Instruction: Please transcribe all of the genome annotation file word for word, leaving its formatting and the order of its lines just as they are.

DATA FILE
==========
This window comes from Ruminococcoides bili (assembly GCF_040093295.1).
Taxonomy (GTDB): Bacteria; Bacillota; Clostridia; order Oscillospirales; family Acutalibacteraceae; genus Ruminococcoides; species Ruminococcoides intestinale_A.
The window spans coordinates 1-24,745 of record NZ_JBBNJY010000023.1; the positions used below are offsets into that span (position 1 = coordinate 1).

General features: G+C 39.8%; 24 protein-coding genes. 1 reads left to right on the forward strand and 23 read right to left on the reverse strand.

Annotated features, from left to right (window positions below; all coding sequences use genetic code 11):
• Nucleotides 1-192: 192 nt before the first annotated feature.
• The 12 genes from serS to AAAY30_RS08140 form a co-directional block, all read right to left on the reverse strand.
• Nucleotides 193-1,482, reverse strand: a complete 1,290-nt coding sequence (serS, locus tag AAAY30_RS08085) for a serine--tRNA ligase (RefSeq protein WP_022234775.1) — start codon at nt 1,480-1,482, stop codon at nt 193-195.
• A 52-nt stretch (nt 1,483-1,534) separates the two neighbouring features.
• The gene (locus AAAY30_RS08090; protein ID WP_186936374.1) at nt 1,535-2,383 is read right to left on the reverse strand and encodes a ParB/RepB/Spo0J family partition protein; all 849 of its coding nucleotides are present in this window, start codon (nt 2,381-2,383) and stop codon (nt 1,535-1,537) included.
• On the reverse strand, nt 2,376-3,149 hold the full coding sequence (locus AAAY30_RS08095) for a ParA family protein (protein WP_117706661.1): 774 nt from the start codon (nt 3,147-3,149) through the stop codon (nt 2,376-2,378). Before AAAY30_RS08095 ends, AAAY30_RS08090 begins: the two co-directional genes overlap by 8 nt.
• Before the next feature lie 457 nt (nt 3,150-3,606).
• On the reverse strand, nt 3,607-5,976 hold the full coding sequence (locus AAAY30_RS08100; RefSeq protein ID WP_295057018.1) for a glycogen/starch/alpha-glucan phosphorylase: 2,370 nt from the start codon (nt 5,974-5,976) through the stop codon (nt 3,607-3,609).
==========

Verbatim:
This window comes from Ruminococcoides bili (assembly GCF_040093295.1).
Taxonomy (GTDB): Bacteria; Bacillota; Clostridia; order Oscillospirales; family Acutalibacteraceae; genus Ruminococcoides; species Ruminococcoides intestinale_A.
The window spans coordinates 1-24,745 of record NZ_JBBNJY010000023.1; the positions used below are offsets into that span (position 1 = coordinate 1).

General features: G+C 39.8%; 24 protein-coding genes. 1 reads left to right on the forward strand and 23 read right to left on the reverse strand.

Annotated features, from left to right (window positions below; all coding sequences use genetic code 11):
• Nucleotides 1-192: 192 nt before the first annotated feature.
• The 12 genes from serS to AAAY30_RS08140 form a co-directional block, all read right to left on the reverse strand.
• Nucleotides 193-1,482, reverse strand: a complete 1,290-nt coding sequence (serS, locus tag AAAY30_RS08085) for a serine--tRNA ligase (RefSeq protein WP_022234775.1) — start codon at nt 1,480-1,482, stop codon at nt 193-195.
• A 52-nt stretch (nt 1,483-1,534) separates the two neighbouring features.
• The gene (locus AAAY30_RS08090; protein ID WP_186936374.1) at nt 1,535-2,383 is read right to left on the reverse strand and encodes a ParB/RepB/Spo0J family partition protein; all 849 of its coding nucleotides are present in this window, start codon (nt 2,381-2,383) and stop codon (nt 1,535-1,537) included.
• On the reverse strand, nt 2,376-3,149 hold the full coding sequence (locus AAAY30_RS08095) for a ParA family protein (protein WP_117706661.1): 774 nt from the start codon (nt 3,147-3,149) through the stop codon (nt 2,376-2,378). Before AAAY30_RS08095 ends, AAAY30_RS08090 begins: the two co-directional genes overlap by 8 nt.
• Before the next feature lie 457 nt (nt 3,150-3,606).
• On the reverse strand, nt 3,607-5,976 hold the full coding sequence (locus AAAY30_RS08100; RefSeq protein ID WP_295057018.1) for a glycogen/starch/alpha-glucan phosphorylase: 2,370 nt from the start codon (nt 5,974-5,976) through the stop codon (nt 3,607-3,609).